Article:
Colonial School District To Hold 2nd Referendum Of The Year On June 6th

A few weeks ago, the Colonial School District referendum failed to gain enough yes votes for it to pass.  So the district is holding another referendum on Tuesday, June 6th.  The district issued a press release today.

Colonial Schedules Second Referendum

New Castle, DE- The Colonial School Board of Education voted in favor of holding a second referendum on Tuesday, June 6, 2017. The Board agreed to the same operating amount sought in the February 28 referendum of 38 cents per $100 of assessed home value. With impending cuts to the state budget announced recently, the 38 cents will now meet operating and growth needs only, and not the expansion of other district initiatives.

The Board of Education agreed to remove the capital improvement request of 1.4 cents, the second part of the February referendum, which was also rejected by voters.

Due to the failed referendum, the Colonial School District has implemented an immediate hiring, spending, and travel freeze to preserve funds through the remainder of this fiscal year.

Should the June referendum also be defeated, Colonial is preparing to implement over $4 million in cuts for the 2017-2018 school year. Immediate implications include:
• Over 170 positions will be eliminated. All departments will be impacted.
• Class sizes will increase due to the reduction in staff.
• Middle school and freshman sports will be cancelled.
• Parents will be required to provide basic school supplies.
• Student travel and field trips will be cancelled or costs will be incurred by parents.
• Art Show, Band and Choral Festivals and STEAM Showcase will be cancelled.
• The annual Teacher of the Year and retirement dinners will be cancelled.
• Summer enrichment programs will be cancelled, including Middle School Institute and STEM, impacting over 700 students.
• Summer Credit Recovery Program for high school students will be cancelled.

“We realized that we didn’t communicate the impact that a failed referendum will have on our schools,” said Superintendent Dr. Dusty Blakey. While vowing to remain committed to providing students with a quality education Blakey said, “If we aren’t successful in June, we are preparing to make some very difficult choices that will impact our valued staff, and as a result, our students. When we are forced to make drastic cuts like this, we look to preserve our classrooms. However, staff cuts will mean larger class sizes and possibly the end of some popular academic programs. In addition, some sports and extracurricular activities will also be casualties.”

Gary Phillips, President of the Friends of Colonial, is meeting with parents and community members who want to see the referendum pass in June saying, “The Colonial School District has made tremendous strides over the last few years. We want to see that momentum continue for the sake our students, so we will work very hard to convince voters to support the district by voting for the June 6th referendum,” Phillips said.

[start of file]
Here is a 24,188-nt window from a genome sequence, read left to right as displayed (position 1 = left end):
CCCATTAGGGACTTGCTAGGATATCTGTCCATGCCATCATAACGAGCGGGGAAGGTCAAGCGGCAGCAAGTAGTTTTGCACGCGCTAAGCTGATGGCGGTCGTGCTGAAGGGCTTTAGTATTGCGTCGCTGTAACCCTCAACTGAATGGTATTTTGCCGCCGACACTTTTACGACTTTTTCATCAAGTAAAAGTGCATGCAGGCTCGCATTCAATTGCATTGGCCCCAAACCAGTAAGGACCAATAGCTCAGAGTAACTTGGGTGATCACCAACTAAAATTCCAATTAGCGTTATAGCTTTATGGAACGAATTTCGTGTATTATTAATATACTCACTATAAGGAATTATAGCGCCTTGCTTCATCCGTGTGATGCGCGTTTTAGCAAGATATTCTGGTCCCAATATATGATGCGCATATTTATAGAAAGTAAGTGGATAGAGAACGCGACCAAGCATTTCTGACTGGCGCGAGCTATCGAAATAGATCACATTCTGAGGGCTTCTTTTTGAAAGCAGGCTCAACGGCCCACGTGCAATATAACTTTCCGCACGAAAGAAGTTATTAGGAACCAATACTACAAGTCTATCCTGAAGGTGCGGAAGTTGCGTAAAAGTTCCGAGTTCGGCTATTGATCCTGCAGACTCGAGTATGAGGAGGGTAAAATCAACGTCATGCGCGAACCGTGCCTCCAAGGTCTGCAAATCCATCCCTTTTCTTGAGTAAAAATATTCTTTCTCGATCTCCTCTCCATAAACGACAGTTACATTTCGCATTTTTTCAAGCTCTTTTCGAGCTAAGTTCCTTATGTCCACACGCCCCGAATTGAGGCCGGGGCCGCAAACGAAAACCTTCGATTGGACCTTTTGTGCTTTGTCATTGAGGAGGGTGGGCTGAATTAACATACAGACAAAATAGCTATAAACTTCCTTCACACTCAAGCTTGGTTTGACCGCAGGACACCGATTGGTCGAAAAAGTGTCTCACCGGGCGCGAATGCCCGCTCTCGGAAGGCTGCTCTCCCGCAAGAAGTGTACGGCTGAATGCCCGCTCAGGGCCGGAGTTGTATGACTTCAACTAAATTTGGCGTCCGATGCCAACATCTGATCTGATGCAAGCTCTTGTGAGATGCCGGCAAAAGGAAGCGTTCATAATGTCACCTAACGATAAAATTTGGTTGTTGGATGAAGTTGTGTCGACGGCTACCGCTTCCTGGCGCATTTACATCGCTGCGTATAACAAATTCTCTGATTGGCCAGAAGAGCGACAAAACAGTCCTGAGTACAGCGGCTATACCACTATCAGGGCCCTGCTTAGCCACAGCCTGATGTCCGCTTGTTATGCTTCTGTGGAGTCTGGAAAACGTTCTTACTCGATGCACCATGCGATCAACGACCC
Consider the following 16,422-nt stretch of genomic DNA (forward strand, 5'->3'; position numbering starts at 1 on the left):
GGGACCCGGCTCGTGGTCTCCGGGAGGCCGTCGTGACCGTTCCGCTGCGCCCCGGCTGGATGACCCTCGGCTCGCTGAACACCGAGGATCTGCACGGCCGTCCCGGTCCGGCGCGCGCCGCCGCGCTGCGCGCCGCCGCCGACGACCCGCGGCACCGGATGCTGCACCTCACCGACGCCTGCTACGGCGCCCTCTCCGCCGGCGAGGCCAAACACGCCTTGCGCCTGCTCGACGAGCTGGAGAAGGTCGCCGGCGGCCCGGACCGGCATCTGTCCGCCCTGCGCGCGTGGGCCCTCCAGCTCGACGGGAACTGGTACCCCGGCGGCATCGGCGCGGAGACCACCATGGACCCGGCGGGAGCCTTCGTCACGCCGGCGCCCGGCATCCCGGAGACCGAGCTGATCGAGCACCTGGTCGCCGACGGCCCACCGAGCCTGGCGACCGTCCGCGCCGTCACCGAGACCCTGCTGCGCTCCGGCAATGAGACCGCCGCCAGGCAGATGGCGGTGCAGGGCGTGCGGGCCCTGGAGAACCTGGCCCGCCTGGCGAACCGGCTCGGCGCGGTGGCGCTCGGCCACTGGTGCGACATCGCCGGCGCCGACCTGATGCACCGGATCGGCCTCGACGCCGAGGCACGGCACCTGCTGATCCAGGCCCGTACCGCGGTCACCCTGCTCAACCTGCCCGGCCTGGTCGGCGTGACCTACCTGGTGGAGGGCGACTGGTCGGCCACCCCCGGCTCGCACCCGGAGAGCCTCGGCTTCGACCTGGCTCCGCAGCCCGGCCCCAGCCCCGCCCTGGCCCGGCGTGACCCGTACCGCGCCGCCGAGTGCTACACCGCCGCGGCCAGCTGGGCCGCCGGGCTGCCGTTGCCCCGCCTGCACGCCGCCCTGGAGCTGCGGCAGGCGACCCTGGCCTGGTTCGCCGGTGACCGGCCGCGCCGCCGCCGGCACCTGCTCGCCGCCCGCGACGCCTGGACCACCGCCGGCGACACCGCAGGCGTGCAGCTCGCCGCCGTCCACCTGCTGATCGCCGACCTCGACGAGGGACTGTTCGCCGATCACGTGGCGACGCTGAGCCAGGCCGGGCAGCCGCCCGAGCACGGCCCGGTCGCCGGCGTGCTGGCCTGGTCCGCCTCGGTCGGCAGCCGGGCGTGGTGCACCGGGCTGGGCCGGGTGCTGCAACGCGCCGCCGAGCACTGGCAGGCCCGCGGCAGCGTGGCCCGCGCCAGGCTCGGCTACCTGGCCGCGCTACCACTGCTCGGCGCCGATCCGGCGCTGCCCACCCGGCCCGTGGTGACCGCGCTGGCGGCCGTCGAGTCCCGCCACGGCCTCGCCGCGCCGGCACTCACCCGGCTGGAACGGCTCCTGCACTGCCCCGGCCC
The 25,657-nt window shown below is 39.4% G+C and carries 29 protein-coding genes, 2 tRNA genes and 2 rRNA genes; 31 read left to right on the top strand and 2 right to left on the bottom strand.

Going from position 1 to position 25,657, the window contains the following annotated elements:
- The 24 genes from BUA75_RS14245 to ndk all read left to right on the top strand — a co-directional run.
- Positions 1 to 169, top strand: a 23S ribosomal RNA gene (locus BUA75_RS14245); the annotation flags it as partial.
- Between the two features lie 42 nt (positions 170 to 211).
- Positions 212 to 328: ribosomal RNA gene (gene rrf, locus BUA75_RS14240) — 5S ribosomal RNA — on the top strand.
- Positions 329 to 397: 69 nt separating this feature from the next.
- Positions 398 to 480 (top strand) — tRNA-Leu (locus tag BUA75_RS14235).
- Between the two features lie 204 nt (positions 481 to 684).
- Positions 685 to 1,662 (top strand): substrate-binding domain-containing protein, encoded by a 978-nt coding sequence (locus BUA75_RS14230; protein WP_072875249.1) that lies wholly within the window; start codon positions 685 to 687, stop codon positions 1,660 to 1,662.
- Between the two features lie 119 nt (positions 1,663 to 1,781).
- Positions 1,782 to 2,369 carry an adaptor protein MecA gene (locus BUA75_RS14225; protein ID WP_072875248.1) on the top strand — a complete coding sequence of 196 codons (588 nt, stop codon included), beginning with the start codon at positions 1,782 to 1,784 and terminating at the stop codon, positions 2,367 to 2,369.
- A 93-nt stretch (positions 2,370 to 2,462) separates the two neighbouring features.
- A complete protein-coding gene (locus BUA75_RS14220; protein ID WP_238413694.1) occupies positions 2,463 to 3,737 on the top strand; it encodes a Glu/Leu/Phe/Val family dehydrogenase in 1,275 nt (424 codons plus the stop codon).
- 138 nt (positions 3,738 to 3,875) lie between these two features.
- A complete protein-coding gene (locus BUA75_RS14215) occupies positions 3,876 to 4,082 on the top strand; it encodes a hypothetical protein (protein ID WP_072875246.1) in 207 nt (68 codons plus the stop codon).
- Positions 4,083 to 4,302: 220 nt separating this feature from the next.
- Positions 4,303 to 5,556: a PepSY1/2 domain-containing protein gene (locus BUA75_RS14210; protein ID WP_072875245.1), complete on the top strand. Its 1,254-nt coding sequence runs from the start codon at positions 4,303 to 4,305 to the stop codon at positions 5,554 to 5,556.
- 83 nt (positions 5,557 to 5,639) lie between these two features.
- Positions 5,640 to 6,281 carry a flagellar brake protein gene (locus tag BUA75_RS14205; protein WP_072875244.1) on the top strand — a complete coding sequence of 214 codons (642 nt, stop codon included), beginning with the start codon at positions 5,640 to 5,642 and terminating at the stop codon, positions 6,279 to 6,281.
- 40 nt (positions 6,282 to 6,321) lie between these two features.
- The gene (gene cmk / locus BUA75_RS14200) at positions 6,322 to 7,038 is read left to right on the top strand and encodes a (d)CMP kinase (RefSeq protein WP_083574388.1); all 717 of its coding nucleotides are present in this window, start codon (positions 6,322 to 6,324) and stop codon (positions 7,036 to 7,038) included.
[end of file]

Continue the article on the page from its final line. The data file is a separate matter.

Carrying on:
Christina Board Member Resignation Leads To TWO Board Seat Elections On May 9th

The New Castle Department of Election is accepting nominations for District B in the Christina School District until April 20th.  Anyone who files will be a candidate for the school board election on May 9th.  This will leave Christina with two new board members following the resignation of Meg Mason last week.

I’ve seen in other districts where the board appoints someone until the next FULL school board election season.  This decision by the Dept. of Elections leaves a candidate very little time to prepare for a 19 day campaign.  If no one files, that protocol would take place.  I imagine it is because the resignation came prior to the school board election as the basis for the decision.

District G already has three candidates running for that seat: Jeff Day, Meredith Griffin, and Kimara Smith.  I will be announcing my endorsement for that district in the next few days, along with some other races.

Delaware Residential Treatment Center Numbers Go Down As Day Programs Shoot Up

Day programs for children with big behavioral issues stemming from disabilities are shooting up rapidly.  This is a good thing.  Prior to this year, most of these special needs students were sent to residential treatment centers which can result in separation from family and a large financial burden to the state.  This is the most promising Interagency Collaborative Team report I’ve seen since I began covering these three years ago.

The unique challenges these students face is very difficult for families and schools.  At times, extra intervention beyond the capacity of the local education agency is needed.  The choice of sending a student to a day program or a residential treatment center is still a difficult one for a parent.  But a day program, in the same state, is a better option for the student and their primary caregivers.  While a parent doesn’t pay for these programs when it goes through the ICT, it costs the state much more for residential treatment.  In most cases, a local school district pays 30% of the cost while the state pays the remaining 70%.

Most of the children, teenagers, and young adults are male, at roughly 80%.  Over half of these students are teenagers.  Around 3/4 of the students in residential treatment centers go out of state to receive those services.  The number of students in these unique services has hovered in the low 140s for the past three fiscal years.